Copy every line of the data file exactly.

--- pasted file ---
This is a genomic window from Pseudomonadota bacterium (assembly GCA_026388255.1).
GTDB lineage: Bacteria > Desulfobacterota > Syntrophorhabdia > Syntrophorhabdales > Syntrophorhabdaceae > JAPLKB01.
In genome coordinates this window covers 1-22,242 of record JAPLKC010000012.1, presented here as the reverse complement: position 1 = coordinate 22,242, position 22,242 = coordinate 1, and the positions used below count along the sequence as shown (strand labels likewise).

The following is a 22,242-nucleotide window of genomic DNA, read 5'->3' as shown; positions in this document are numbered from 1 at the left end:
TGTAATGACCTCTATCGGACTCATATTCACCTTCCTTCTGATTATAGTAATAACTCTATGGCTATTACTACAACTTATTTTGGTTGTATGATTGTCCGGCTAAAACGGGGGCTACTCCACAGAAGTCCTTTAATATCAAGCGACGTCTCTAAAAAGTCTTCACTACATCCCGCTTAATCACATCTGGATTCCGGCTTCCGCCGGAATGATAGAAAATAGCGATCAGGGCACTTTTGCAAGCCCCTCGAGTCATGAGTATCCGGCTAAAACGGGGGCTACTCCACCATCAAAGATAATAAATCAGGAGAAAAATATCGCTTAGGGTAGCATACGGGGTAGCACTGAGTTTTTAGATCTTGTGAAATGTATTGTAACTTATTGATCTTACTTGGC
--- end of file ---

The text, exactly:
This is a genomic window from Pseudomonadota bacterium (assembly GCA_026388255.1).
GTDB lineage: Bacteria > Desulfobacterota > Syntrophorhabdia > Syntrophorhabdales > Syntrophorhabdaceae > JAPLKB01.
In genome coordinates this window covers 1-22,242 of record JAPLKC010000012.1, presented here as the reverse complement: position 1 = coordinate 22,242, position 22,242 = coordinate 1, and the positions used below count along the sequence as shown (strand labels likewise).

The following is a 22,242-nucleotide window of genomic DNA, read 5'->3' as shown; positions in this document are numbered from 1 at the left end:
TGTAATGACCTCTATCGGACTCATATTCACCTTCCTTCTGATTATAGTAATAACTCTATGGCTATTACTACAACTTATTTTGGTTGTATGATTGTCCGGCTAAAACGGGGGCTACTCCACAGAAGTCCTTTAATATCAAGCGACGTCTCTAAAAAGTCTTCACTACATCCCGCTTAATCACATCTGGATTCCGGCTTCCGCCGGAATGATAGAAAATAGCGATCAGGGCACTTTTGCAAGCCCCTCGAGTCATGAGTATCCGGCTAAAACGGGGGCTACTCCACCATCAAAGATAATAAATCAGGAGAAAAATATCGCTTAGGGTAGCATACGGGGTAGCACTGAGTTTTTAGATCTTGTGAAATGTATTGTAACTTATTGATCTTACTTGGC